From 2001 to 2017, at least one Ford Taurus or Mercury Sable counted itself as a member of the Snitkoff fleet. Letting go of a car is generally a somewhat emotional affair, but as CC’s resident Taurus expert, this was something different. I owed it to myself to gather some final thoughts on the car by taking it out one last time.
With 176,000 miles on the odometer, the Taurus isn’t a young car by any stretch of the imagination. But that number doesn’t tell the whole story: the vast majority of the accumulated mileage is the result of highway driving. From March 2007 to November 2012, the Ford served as dad’s primary transportation from chateau Snitkoff to the Wonder Bread depot in the Bronx, a distance of about 60 miles. Some quick calculations put total commuter mileage at 138,000, or 78 percent of the overall number.
Although the Taurus traveled far less in the last five years, it was still used regularly. The Ford was pretty close to the ideal used car for the price point: never sat for long periods of time, the majority of the miles were acquired on the highway, and its owner performed all the requisite maintenance when needed. Sure, the car has some rust on the rear wheel well and elsewhere, but its also seen eleven New York winters.
Getting behind the wheel confirmed my suspicion: the Taurus is much younger than its miles suggest. The suspension seemed a bit noisy, but whatever was going on didn’t impact the ride or handling. Probably just a CV joint that will need replacement in the near future.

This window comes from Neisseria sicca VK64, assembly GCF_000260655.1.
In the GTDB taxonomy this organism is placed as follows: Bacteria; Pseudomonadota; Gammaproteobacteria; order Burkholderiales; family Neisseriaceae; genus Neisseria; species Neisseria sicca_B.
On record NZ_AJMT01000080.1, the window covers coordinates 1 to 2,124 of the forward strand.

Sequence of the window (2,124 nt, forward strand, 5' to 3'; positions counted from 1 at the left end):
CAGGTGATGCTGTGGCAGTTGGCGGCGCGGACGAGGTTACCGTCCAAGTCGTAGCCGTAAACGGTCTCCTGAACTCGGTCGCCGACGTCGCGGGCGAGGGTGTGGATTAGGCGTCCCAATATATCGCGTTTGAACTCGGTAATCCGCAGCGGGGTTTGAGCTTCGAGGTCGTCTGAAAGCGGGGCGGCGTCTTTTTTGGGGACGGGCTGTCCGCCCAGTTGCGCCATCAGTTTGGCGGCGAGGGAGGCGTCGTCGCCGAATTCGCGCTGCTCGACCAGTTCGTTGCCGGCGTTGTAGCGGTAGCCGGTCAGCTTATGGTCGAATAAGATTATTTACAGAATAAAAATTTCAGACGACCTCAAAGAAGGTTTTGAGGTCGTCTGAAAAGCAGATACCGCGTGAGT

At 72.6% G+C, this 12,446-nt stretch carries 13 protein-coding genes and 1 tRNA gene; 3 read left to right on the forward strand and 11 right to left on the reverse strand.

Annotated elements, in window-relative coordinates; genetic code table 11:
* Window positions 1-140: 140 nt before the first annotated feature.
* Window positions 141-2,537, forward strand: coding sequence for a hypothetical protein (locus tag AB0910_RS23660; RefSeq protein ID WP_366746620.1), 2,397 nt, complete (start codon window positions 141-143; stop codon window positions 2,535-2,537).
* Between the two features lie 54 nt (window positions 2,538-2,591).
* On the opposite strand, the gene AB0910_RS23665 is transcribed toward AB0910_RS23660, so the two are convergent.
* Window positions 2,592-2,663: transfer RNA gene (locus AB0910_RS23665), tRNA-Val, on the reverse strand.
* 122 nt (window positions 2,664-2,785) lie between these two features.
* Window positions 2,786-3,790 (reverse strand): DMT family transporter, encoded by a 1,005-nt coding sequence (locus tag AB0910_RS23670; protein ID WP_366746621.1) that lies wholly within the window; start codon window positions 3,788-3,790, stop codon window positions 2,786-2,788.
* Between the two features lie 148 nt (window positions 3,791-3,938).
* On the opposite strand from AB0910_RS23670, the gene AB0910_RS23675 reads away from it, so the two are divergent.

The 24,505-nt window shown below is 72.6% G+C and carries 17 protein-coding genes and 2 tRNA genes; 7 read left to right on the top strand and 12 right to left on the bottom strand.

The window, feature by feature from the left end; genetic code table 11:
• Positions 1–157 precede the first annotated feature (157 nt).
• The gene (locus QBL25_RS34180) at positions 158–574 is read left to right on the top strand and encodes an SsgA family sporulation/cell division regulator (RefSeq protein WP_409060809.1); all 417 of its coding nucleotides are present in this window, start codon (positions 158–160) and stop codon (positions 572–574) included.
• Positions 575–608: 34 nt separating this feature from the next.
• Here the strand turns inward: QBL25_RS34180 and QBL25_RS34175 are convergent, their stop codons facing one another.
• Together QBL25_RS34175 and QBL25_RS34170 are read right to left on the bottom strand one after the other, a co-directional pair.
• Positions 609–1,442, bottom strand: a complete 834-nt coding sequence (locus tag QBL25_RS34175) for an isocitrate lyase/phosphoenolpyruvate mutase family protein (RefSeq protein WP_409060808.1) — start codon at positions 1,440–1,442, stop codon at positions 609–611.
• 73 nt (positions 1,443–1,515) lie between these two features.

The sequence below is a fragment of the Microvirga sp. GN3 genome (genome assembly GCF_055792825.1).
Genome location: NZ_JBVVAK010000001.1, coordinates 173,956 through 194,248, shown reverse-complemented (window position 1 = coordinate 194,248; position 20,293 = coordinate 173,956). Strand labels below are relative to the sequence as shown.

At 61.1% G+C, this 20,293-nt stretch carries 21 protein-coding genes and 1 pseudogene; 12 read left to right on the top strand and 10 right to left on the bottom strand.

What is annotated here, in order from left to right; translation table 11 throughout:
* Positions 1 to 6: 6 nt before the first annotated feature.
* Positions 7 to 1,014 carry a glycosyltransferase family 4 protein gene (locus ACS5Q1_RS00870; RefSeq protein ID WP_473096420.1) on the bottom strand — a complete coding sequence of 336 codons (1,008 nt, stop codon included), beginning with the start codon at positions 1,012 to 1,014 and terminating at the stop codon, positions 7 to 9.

You’ve pretty much already seen the downsides to the Ford: that dent on the front passenger bumper and this side mirror that lost its body colored cover when dad rubbed it against the garage. Fortunately, that cover did not provide protection for the components inside the power mirror, because its functionality wasn’t impaired after residing outside for three months, which exposed it to rain and snow. The only other issue is a dead speaker inside the drivers door.
The 2013 Honda Civic dad purchased in September was ostensibly the replacement for the Taurus. An upcoming post will detail his feelings towards the car once the honeymoon period ended, but I can’t totally omit all information related to his distaste of the Honda if I’m going to write a compelling review of the Ford.
|Year/Make/Model||Horsepower||Torque (Ib ft)||Weight (Ib)||Power-to-weight ratio|
|2013 Honda Civic||140||128||2837||20.26 Ib per horsepower|
|2006 Ford Taurus||155||185||3316||21.39 Ib per horsepower|
Dad’s major problem with the Civic was its lack of power. At first I thought this was due to the ECO mode that he insisted be kept on, but once he realized its uselessness he turned it off. His complaints about a power deficit relative to the Taurus never stopped though, although my skepticism of his claim remained high. Then I drove the Taurus and realized he was right: the Taurus is noticeably quicker than the Civic. And substituting torque for horsepower when calculating the power-to-weight-ratio reinforces our claim, with the Honda’s figure rising to 22.16 while the Ford drops to 17.92. So the table doesn’t tell the whole story.